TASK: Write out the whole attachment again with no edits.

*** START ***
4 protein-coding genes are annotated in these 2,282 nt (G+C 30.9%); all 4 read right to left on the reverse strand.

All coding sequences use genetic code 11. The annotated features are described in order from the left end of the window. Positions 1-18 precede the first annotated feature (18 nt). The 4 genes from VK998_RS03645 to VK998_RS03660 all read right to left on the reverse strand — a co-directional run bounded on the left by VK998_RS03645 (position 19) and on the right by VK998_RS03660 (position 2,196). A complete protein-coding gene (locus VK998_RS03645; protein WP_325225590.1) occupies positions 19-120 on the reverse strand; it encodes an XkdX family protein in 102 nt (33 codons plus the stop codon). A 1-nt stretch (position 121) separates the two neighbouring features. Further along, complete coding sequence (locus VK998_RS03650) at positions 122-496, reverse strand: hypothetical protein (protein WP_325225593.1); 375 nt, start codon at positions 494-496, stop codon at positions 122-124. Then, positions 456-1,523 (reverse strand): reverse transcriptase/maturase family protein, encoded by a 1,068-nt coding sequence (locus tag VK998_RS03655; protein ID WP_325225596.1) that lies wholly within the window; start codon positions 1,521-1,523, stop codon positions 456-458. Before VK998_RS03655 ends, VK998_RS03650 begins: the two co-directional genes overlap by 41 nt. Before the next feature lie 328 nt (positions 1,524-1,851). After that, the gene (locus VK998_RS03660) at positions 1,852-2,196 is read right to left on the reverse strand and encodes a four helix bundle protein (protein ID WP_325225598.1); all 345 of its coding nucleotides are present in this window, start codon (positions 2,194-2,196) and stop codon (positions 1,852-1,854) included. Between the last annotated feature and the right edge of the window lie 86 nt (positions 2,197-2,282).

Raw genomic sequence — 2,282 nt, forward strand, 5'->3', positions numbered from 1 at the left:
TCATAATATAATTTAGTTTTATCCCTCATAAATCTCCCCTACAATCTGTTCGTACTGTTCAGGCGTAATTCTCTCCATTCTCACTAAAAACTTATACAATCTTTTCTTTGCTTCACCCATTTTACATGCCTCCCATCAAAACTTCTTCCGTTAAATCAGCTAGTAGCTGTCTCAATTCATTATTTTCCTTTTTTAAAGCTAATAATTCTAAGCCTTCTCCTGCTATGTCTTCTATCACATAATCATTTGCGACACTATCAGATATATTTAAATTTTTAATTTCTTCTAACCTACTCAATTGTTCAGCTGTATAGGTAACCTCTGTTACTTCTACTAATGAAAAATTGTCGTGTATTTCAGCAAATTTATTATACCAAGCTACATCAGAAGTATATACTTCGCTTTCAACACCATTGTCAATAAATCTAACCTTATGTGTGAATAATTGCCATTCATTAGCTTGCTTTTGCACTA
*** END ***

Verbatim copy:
4 protein-coding genes are annotated in these 2,282 nt (G+C 30.9%); all 4 read right to left on the reverse strand.

All coding sequences use genetic code 11. The annotated features are described in order from the left end of the window. Positions 1-18 precede the first annotated feature (18 nt). The 4 genes from VK998_RS03645 to VK998_RS03660 all read right to left on the reverse strand — a co-directional run bounded on the left by VK998_RS03645 (position 19) and on the right by VK998_RS03660 (position 2,196). A complete protein-coding gene (locus VK998_RS03645; protein WP_325225590.1) occupies positions 19-120 on the reverse strand; it encodes an XkdX family protein in 102 nt (33 codons plus the stop codon). A 1-nt stretch (position 121) separates the two neighbouring features. Further along, complete coding sequence (locus VK998_RS03650) at positions 122-496, reverse strand: hypothetical protein (protein WP_325225593.1); 375 nt, start codon at positions 494-496, stop codon at positions 122-124. Then, positions 456-1,523 (reverse strand): reverse transcriptase/maturase family protein, encoded by a 1,068-nt coding sequence (locus tag VK998_RS03655; protein ID WP_325225596.1) that lies wholly within the window; start codon positions 1,521-1,523, stop codon positions 456-458. Before VK998_RS03655 ends, VK998_RS03650 begins: the two co-directional genes overlap by 41 nt. Before the next feature lie 328 nt (positions 1,524-1,851). After that, the gene (locus VK998_RS03660) at positions 1,852-2,196 is read right to left on the reverse strand and encodes a four helix bundle protein (protein ID WP_325225598.1); all 345 of its coding nucleotides are present in this window, start codon (positions 2,194-2,196) and stop codon (positions 1,852-1,854) included. Between the last annotated feature and the right edge of the window lie 86 nt (positions 2,197-2,282).

Raw genomic sequence — 2,282 nt, forward strand, 5'->3', positions numbered from 1 at the left:
TCATAATATAATTTAGTTTTATCCCTCATAAATCTCCCCTACAATCTGTTCGTACTGTTCAGGCGTAATTCTCTCCATTCTCACTAAAAACTTATACAATCTTTTCTTTGCTTCACCCATTTTACATGCCTCCCATCAAAACTTCTTCCGTTAAATCAGCTAGTAGCTGTCTCAATTCATTATTTTCCTTTTTTAAAGCTAATAATTCTAAGCCTTCTCCTGCTATGTCTTCTATCACATAATCATTTGCGACACTATCAGATATATTTAAATTTTTAATTTCTTCTAACCTACTCAATTGTTCAGCTGTATAGGTAACCTCTGTTACTTCTACTAATGAAAAATTGTCGTGTATTTCAGCAAATTTATTATACCAAGCTACATCAGAAGTATATACTTCGCTTTCAACACCATTGTCAATAAATCTAACCTTATGTGTGAATAATTGCCATTCATTAGCTTGCTTTTGCACTA